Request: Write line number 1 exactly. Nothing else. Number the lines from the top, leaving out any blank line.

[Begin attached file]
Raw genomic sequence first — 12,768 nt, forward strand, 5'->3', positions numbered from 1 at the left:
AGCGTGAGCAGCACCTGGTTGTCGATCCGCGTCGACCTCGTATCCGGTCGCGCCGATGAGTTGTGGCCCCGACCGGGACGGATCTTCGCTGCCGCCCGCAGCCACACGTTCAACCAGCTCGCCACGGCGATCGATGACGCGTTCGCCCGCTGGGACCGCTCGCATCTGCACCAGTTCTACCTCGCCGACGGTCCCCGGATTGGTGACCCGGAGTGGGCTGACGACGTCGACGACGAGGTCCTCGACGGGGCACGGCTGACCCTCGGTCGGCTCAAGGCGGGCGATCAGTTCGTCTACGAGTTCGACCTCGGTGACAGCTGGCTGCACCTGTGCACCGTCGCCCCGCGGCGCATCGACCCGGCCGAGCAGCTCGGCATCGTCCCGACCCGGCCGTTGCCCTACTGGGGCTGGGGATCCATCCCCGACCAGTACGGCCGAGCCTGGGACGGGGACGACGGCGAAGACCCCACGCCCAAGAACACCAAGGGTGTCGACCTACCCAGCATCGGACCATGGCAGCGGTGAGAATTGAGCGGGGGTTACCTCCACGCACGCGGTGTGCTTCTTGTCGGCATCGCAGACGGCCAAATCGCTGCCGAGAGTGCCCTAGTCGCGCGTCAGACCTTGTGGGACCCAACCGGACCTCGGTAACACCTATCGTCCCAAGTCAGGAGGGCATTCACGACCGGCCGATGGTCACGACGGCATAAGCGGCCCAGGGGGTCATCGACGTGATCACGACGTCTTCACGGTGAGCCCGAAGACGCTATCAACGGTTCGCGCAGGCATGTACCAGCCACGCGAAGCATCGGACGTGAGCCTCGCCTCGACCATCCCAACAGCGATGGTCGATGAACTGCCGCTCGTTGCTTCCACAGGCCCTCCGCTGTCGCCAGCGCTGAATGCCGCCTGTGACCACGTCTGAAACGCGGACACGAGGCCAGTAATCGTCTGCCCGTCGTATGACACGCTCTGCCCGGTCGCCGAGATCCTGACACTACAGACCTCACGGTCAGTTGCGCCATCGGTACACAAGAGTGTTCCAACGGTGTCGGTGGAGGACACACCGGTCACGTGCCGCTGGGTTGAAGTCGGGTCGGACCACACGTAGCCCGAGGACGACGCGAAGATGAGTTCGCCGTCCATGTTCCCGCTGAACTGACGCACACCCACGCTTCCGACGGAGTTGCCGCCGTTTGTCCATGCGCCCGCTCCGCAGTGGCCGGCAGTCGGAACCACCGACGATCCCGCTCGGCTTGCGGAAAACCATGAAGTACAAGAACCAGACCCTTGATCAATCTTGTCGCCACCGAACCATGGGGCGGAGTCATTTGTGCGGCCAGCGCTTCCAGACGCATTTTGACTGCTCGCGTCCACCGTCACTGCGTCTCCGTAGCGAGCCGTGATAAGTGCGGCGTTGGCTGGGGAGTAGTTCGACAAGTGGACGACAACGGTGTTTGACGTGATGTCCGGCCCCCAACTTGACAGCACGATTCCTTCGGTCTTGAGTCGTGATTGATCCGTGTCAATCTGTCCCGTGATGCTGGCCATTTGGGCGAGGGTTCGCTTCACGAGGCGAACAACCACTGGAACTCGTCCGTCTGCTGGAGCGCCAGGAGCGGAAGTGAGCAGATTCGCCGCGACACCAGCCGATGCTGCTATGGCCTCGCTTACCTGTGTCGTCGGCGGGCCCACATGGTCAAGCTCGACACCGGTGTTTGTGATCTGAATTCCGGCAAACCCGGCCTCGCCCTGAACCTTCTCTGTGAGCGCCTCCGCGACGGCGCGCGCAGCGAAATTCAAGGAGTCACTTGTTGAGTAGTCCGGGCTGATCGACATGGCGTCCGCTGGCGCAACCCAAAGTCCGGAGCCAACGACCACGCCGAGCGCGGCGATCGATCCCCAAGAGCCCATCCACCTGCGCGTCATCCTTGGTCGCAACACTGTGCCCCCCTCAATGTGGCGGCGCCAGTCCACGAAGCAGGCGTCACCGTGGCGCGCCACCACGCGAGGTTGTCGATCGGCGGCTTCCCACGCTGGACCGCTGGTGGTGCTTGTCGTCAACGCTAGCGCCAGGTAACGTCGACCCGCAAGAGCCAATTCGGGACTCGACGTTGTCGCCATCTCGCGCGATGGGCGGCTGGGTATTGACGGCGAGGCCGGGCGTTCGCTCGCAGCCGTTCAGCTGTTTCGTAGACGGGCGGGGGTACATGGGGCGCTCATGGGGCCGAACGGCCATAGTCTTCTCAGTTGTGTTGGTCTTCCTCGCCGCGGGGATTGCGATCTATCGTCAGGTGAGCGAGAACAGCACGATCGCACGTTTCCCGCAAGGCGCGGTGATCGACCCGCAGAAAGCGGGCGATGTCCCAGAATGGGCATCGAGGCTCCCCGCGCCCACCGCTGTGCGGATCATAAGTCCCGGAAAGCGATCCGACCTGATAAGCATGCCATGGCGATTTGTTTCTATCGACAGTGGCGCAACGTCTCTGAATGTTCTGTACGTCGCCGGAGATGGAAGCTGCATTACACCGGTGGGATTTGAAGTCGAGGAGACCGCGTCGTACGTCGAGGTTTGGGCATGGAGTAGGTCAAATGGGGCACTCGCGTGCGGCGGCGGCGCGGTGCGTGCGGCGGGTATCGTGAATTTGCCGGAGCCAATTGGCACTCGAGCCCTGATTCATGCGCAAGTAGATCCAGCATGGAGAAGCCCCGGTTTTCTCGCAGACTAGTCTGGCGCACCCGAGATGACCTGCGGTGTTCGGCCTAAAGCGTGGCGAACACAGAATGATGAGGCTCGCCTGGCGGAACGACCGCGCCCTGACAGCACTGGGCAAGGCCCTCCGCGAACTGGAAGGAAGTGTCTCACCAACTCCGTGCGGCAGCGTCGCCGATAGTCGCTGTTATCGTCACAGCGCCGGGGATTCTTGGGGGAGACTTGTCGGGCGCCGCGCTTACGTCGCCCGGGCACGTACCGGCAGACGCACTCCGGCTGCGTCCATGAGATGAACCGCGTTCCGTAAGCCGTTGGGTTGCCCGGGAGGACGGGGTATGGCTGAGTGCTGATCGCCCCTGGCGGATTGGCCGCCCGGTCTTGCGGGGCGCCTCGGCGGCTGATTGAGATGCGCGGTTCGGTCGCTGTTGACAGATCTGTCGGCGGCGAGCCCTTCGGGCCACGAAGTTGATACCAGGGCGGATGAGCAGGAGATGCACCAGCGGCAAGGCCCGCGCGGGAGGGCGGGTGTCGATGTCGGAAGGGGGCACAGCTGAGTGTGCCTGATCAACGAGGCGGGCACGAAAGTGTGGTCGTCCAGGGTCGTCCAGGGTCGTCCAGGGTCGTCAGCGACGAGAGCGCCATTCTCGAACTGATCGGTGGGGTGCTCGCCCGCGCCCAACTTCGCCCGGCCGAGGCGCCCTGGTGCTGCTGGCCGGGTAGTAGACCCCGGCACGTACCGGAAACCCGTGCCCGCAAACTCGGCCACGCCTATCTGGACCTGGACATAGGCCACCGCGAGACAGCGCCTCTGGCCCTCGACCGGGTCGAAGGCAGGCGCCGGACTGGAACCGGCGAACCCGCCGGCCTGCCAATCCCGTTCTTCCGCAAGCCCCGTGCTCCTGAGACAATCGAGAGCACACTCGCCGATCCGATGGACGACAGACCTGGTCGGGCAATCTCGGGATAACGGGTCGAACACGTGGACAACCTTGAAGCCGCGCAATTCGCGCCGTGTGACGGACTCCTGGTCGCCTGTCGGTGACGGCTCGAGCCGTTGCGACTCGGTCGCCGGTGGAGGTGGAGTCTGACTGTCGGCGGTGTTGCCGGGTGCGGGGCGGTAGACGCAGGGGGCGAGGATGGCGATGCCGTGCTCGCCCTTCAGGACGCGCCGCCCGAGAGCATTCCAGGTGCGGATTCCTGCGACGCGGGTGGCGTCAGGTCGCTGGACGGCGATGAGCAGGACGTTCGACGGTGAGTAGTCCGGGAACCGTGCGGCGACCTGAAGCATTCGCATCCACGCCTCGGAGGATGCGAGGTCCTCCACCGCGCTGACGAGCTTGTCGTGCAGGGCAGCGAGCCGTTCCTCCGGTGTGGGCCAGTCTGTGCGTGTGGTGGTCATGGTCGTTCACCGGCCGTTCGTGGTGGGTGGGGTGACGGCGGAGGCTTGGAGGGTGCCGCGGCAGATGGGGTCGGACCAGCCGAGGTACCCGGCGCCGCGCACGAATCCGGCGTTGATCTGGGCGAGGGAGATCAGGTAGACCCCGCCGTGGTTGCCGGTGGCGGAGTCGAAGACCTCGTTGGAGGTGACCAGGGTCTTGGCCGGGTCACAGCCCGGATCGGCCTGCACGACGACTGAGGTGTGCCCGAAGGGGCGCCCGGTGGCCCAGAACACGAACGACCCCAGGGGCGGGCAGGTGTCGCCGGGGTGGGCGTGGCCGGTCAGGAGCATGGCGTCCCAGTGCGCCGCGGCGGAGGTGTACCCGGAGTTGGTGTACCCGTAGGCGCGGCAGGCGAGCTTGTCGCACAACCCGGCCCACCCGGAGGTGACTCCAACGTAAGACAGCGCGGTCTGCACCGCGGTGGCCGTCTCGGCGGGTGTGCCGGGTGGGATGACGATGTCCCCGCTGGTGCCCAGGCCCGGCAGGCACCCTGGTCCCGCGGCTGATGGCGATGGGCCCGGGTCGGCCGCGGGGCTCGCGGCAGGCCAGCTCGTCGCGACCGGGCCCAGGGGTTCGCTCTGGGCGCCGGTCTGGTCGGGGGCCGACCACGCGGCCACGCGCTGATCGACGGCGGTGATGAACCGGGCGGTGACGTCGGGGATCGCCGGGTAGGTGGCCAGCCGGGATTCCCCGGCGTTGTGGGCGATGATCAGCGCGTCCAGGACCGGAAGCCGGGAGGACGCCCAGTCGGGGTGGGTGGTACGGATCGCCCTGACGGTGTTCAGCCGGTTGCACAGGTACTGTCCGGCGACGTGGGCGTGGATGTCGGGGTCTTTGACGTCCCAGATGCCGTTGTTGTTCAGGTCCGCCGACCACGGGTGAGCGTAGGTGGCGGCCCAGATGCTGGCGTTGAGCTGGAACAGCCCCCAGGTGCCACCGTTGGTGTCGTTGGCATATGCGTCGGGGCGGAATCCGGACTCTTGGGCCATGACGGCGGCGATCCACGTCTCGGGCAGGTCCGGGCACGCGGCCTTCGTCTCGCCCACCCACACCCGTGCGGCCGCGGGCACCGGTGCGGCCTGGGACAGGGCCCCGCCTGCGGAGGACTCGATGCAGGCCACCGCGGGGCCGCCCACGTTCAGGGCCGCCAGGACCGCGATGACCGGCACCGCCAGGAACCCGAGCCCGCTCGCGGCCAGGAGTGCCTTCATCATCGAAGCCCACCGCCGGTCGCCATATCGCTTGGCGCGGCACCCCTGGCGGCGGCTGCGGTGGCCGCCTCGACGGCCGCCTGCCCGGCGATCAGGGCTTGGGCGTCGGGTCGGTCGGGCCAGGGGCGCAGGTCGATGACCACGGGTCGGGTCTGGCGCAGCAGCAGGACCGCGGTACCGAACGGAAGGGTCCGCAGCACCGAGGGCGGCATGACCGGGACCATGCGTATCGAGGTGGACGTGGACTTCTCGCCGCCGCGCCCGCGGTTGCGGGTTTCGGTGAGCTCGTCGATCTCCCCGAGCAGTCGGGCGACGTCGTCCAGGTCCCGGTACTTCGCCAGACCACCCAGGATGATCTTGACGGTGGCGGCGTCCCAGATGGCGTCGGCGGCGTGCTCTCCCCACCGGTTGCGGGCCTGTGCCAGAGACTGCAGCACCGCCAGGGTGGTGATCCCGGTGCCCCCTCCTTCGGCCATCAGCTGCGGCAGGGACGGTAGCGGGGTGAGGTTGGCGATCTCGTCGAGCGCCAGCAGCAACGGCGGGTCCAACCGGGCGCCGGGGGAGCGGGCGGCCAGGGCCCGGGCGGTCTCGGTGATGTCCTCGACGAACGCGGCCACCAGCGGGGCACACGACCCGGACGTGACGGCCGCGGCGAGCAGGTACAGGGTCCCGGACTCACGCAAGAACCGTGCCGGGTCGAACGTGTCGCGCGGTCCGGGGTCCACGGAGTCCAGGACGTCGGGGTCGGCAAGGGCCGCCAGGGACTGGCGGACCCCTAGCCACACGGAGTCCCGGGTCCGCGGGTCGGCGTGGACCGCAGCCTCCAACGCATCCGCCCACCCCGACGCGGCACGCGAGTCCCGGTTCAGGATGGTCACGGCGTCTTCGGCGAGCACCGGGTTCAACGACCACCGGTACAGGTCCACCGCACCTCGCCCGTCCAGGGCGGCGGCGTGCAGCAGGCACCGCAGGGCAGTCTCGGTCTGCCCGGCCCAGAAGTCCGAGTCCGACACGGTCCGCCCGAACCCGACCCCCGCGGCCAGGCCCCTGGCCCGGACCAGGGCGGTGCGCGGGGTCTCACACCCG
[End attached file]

Raw genomic sequence first — 12,768 nt, forward strand, 5'->3', positions numbered from 1 at the left: